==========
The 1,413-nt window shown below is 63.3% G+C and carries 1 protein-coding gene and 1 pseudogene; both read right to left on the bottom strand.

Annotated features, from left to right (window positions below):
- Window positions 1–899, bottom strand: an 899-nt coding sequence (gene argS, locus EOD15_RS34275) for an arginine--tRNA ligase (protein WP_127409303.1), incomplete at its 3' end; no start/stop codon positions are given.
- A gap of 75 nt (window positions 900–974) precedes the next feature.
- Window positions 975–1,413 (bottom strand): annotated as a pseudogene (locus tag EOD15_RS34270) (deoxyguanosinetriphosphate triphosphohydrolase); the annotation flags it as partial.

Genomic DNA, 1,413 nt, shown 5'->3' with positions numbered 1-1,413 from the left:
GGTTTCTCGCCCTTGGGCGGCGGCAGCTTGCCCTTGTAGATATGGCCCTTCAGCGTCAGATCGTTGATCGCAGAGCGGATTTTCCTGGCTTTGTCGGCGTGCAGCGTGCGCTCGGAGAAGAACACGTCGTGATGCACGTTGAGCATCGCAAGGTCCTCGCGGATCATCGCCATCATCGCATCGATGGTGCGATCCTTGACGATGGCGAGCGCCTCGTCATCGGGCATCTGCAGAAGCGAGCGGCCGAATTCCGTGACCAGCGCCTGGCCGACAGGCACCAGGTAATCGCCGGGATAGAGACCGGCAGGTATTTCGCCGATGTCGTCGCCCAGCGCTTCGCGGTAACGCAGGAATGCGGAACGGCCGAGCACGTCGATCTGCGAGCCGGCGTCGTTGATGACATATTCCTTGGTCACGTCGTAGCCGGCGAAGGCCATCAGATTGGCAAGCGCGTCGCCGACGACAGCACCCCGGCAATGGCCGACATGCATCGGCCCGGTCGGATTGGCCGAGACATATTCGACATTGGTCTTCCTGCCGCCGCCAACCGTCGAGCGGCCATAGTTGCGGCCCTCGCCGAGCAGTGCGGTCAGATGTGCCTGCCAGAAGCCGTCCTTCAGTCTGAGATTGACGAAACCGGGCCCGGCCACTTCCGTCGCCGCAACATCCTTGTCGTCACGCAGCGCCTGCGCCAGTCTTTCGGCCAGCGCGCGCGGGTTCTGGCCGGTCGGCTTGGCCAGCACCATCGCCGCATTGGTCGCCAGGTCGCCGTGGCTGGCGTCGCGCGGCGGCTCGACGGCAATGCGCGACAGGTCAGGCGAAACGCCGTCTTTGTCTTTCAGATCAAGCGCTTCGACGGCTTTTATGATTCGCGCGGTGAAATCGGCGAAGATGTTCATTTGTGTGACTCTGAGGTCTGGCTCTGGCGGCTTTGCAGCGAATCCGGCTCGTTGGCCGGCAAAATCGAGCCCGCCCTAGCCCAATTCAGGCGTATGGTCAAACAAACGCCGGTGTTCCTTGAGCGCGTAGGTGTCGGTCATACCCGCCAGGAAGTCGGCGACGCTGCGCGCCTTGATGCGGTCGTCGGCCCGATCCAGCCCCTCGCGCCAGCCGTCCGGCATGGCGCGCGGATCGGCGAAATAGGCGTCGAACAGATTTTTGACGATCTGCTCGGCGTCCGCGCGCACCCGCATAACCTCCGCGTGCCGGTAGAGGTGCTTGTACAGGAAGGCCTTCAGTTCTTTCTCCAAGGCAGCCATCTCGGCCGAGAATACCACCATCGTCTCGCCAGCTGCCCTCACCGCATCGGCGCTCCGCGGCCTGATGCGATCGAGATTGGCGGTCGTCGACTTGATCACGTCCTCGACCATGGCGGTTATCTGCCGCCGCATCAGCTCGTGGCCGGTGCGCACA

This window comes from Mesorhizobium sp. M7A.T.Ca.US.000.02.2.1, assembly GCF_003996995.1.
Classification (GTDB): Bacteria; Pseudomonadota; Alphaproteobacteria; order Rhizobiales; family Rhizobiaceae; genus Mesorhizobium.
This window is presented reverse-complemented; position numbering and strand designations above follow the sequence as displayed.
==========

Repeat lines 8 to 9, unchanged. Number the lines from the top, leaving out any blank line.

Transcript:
This window comes from Mesorhizobium sp. M7A.T.Ca.US.000.02.2.1, assembly GCF_003996995.1.
Classification (GTDB): Bacteria; Pseudomonadota; Alphaproteobacteria; order Rhizobiales; family Rhizobiaceae; genus Mesorhizobium.